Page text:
The U.S. Supreme Court will decide a case next year that may restrict the ability of the executive branch to use expedited procedures in some asylum cases. At issue is whether asylum seekers may challenge the procedures used by immigration officials to deny an asylum application.
In Department of Homeland Security (DHS) v. Thuraissigiam, the U.S. Supreme Court will review a decision by the 9th Circuit Court of Appeals that allowed a man to challenge in court the expedited procedures that an immigration judge and other executive branch officials used to deny his asylum application.
DHS argues that people who apply to enter and stay in the United States are only entitled to the procedural rights Congress grants to them. The agency also argued that the administrative procedures followed by officials in this case were adequate. Thuraissigiam’s lawyers disagreed, arguing that expedited removal procedures “drastically limit the administrative and judicial review that is ordinarily available.”
Allowing Thuraissigiam to sue in court “hinders the Trump administration’s desire to more quickly deport undocumented immigrants after their requests for asylum have been denied,” according to reporter Robert Barnes writing for The Washington Post. “If full habeas review does not cover expedited-removal cases, ICE agents may soon be able to seize immigrants anywhere in the U.S. and hustle them out of the country without any meaningful procedures,” according to writer Garrett Epps at The Atlantic, discussing the potential impact of the case.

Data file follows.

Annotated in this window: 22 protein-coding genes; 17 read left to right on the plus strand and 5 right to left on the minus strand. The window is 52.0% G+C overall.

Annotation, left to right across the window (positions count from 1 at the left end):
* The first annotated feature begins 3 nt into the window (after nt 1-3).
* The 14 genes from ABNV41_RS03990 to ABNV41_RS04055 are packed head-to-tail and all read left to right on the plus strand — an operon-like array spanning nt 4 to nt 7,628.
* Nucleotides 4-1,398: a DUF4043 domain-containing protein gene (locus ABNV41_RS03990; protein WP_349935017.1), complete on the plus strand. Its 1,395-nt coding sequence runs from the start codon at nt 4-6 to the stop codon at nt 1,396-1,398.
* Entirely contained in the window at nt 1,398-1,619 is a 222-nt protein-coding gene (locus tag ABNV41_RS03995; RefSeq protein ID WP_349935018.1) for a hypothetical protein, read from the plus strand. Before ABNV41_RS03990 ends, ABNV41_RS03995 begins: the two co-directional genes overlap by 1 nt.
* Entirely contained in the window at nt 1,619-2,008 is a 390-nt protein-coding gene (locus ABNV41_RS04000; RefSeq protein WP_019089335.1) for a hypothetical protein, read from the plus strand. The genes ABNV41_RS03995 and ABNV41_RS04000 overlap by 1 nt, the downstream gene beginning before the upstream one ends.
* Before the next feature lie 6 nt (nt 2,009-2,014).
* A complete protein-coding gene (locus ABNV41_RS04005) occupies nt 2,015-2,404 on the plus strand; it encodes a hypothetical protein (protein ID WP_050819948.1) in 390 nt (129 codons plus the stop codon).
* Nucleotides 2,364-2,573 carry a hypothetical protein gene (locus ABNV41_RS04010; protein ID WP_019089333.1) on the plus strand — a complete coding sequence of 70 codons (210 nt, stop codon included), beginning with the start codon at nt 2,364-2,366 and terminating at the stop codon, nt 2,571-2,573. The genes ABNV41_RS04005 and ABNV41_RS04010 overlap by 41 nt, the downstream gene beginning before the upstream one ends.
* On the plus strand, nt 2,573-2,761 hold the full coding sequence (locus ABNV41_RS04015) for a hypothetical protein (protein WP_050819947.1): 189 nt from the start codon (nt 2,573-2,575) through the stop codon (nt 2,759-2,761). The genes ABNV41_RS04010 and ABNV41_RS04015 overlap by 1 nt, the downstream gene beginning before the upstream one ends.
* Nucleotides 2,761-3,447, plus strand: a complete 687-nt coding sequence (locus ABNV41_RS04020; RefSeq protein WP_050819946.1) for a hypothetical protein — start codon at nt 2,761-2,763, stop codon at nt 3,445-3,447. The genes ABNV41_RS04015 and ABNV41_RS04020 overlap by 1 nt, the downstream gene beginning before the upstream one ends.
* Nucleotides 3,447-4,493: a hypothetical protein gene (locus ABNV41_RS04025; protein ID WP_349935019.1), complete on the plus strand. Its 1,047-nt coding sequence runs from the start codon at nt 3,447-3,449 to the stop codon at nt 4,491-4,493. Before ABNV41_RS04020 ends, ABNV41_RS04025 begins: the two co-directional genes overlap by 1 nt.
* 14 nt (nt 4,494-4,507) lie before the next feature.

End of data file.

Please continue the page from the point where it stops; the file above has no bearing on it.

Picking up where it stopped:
The U.S. Supreme Court is scheduled to hear oral argument in this case on March 2, 2020.
To learn more about the case and adjudication in the administrative state, click here.